The Independent Newsweekly
|November 3, 2004||
Vol. 1, No. 40
"We had a group of bishops who decided to speak out strongly on the life issues like they've never done before. I don't see this stopping and I expect that they will increasingly assert themselves within the body of bishops and within their dioceses."
Values voters in the spotlight; The other presidential race
By Joe Feuerherd
Perhaps first among those groups entitled to take credit for George W. Bush's victory are the "values voters" -- those evangelical Protestants and conservative Catholics who came out to the polls in large numbers for the president.
Over the next weeks and months pundits and statisticians will slice and dice the election returns and provide analysis on which voters were key to Bush's success. But a preliminary examination demonstrates that these faith-based voters made all the difference for Bush.
Nationally, the Catholic vote was an essential element of that constituency. Bush got 52 percent of the Catholic vote, according to CNN, and 56 percent of those -- the so-called "faithful Catholics" -- who say they go to Mass weekly.
Is it payback time?
"Faithful Catholics really delivered for President Bush and now we'll be asking him to deliver for faithful Catholics," says Austin Ruse, president of the Washington-based Culture of Life Foundation and Institute.
First priority: federal judgeships and, given the illness of Chief Justice William Rehnquist, potential openings on the Supreme Court. While Bush dodged the question of litmus tests for judicial appointments at the second presidential debate, Ruse is under no such constraints. "We are looking for judges," he says, "who will be pro-life judges."
Bush's election was essential to the anti-abortion movement, says Ruse. "We would have been locked in stasis for another 40 years [on Roe v. Wade] because the next president is going to choose two, or three, or four Supreme Court justices." If Kerry had been elected, says Ruse, "we wouldn't have been able to revisit Roe v. Wade for at least another generation."
Some credit for bringing out the values voters, says Ruse, goes to those Catholic bishops who forcefully made social issues -- abortion, embryonic stem cell research, same-sex marriage -- a key part of their pre-election ministry. "We had a group of bishops who decided to speak out strongly on the life issues like they've never done before," says Ruse. "I don't see this stopping and I expect that they will increasingly assert themselves within the body of bishops and within their dioceses."
If Ruse is even close to right, it's going to be an interesting four years for both the church and the state.
Meanwhile, some members of the Catholic community are abuzz about the presidential election.
No, not that presidential election.
Currently, Bishop William Skylstad of Spokane, Wash., is the conference's vice president, and as such has been part of the leadership team that has developed the bishops' response to the clergy sex abuse crisis. In an Oct. 29 letter, Skylstad gave Spokane parishioners a heads-up to his plans to seek office. "There is a tradition of the vice president succeeding the president, but my actual selection is by no means certain," said Skylstad.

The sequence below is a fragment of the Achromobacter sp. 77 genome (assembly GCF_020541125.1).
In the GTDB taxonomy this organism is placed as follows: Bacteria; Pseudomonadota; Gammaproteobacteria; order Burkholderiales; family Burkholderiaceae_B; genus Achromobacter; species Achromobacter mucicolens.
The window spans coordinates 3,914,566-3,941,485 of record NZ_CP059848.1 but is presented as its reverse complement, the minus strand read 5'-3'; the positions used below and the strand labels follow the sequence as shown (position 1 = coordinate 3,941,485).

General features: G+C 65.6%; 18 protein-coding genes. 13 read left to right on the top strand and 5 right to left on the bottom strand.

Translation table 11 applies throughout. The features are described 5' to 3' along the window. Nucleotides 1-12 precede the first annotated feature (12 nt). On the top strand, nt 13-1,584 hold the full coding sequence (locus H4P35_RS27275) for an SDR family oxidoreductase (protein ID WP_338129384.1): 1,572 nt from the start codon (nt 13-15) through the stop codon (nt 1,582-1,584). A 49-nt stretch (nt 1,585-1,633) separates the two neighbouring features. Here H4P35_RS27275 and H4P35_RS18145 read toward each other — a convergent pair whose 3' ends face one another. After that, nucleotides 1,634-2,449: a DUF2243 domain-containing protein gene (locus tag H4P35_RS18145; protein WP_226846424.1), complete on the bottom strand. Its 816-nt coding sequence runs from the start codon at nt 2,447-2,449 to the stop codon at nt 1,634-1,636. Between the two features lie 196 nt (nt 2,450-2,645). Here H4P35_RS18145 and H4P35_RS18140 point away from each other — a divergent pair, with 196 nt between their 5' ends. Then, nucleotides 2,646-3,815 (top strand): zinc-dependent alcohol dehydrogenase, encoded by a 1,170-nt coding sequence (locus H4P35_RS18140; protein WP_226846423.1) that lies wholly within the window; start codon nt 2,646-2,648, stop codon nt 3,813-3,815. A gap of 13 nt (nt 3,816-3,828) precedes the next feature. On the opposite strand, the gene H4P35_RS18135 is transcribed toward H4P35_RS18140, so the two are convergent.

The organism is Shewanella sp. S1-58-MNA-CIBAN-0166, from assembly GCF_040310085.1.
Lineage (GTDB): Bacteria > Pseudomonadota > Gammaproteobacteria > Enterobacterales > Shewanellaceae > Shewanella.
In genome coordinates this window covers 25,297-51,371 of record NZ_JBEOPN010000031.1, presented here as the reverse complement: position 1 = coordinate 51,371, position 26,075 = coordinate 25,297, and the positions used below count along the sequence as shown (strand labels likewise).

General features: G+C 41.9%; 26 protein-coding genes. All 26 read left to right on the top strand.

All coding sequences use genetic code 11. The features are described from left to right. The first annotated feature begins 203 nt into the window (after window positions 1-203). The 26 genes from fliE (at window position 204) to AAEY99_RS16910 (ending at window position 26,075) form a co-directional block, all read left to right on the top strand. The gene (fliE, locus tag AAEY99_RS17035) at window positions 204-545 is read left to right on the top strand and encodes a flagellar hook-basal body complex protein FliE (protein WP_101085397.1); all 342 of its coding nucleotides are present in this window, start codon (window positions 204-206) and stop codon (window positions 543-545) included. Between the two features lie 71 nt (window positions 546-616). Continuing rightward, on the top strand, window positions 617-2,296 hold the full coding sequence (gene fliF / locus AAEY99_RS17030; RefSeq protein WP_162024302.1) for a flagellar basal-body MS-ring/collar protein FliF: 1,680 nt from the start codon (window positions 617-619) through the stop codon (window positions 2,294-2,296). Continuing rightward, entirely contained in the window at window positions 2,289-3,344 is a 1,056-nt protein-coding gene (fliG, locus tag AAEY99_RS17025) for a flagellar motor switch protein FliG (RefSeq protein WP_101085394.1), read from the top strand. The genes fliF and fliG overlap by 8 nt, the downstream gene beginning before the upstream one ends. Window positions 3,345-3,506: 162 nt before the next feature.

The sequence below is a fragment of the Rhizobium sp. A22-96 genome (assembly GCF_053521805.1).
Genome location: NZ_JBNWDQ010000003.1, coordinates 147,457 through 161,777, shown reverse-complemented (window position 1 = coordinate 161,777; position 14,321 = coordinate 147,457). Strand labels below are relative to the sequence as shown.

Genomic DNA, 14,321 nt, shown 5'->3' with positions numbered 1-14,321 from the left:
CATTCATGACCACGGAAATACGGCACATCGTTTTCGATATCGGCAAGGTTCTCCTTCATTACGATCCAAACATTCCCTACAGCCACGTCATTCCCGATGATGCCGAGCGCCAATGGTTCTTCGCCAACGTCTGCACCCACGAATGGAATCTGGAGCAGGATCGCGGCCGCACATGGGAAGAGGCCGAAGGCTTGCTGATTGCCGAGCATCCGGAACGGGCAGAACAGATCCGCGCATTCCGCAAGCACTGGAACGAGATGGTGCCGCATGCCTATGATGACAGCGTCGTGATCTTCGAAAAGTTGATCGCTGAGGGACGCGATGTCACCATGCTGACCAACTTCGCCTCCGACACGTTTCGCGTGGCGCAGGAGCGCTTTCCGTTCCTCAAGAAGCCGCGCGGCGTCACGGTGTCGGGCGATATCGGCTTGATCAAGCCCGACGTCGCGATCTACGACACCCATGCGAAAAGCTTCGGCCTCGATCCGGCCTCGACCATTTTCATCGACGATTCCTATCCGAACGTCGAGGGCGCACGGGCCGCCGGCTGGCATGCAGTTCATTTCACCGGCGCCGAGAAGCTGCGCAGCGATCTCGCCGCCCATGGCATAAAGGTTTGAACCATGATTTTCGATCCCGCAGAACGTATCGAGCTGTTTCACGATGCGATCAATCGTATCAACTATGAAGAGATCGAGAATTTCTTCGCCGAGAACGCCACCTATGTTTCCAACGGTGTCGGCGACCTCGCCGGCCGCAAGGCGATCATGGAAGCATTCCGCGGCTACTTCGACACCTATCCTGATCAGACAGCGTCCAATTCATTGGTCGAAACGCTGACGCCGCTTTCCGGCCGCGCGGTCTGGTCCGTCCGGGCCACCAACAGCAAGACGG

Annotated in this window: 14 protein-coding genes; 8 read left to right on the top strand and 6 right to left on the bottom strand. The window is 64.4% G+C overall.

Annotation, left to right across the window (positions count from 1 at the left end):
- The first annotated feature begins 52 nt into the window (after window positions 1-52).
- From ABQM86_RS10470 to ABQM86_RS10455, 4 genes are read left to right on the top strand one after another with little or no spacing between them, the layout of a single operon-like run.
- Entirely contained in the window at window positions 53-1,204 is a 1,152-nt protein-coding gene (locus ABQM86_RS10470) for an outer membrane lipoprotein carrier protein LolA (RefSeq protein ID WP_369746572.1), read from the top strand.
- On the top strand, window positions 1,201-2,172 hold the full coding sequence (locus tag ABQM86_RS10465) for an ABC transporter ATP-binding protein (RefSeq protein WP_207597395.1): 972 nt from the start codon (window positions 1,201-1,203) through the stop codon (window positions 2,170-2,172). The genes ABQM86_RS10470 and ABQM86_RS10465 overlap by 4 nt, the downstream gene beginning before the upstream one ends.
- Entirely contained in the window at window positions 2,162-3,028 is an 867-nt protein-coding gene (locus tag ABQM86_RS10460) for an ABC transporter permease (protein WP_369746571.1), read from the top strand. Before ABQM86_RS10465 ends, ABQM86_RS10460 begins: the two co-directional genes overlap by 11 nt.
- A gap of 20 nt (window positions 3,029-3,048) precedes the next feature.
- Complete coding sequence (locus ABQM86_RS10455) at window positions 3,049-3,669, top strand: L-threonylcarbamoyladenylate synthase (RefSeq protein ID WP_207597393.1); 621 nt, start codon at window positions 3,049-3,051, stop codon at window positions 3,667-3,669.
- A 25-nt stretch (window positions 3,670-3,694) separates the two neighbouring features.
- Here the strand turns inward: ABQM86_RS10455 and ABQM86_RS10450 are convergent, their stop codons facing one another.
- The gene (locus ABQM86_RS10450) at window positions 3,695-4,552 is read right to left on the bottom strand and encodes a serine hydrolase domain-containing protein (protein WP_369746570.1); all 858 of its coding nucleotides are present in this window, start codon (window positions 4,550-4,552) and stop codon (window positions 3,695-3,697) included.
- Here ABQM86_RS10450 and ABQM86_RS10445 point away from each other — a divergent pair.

No one cares to speak on-the-record about such things, but there are two highly speculative schools of thought being bandied about. The first says that Skylstad will get the job and the real contest will be for the vice-presidential post (more on that below). The second is that some of the conference's more conservative members will rally behind one of their own in an effort to tilt the leadership of the conference in a direction more to their liking.
Two recent developments complicate the story. In the same letter in which he described his plans to seek the USCCB presidency, Skylstad said that the Spokane diocese may have to file for bankruptcy protection if it is unable to settle claims related to the clergy abuse. That potential liability results largely from accusations of abuse made against Patrick Gerald O'Donnell, who, as a Spokane priest, reportedly molested more than 30 children. Some of that abuse occurred in the mid-1970s at a parish where Skylstad served as pastor.
So, the question is: Will this combination of factors -- ideological dissatisfaction and association with scandal -- derail the Skylstad bid? The election is Nov. 15.
In addition to Skylstad, the candidates for president are: Indianapolis Archbishop Daniel M. Buechlein; Denver Archbishop Charles J. Chaput; Rapid City Bishop Blase J. Cupich; Milwaukee Archbishop Timothy M. Dolan; Chicago Archbishop Cardinal Francis E. George; Tucson Bishop Gerald F. Kicanas; San Francisco Archbishop William J. Levada; Philadelphia Archbishop Cardinal Justin F. Rigali; and Pittsburgh Bishop Donald W. Wuerl.
Both president and vice president are elected by a simple majority. If this majority is not reached on the first or second ballot for president, the two candidates receiving the highest number of votes on the second ballot will be the sole candidates on the third and final ballot. The vice president is then selected from the remaining nine candidates using the same procedure.
The e-mail address for Joe Feuerherd is
© 2004 The National Catholic Reporter Publishing Company, 115
E. Armour Blvd., Kansas City, MO 64111
TEL: 1-816-531-0538 FAX: 1-816-968-2280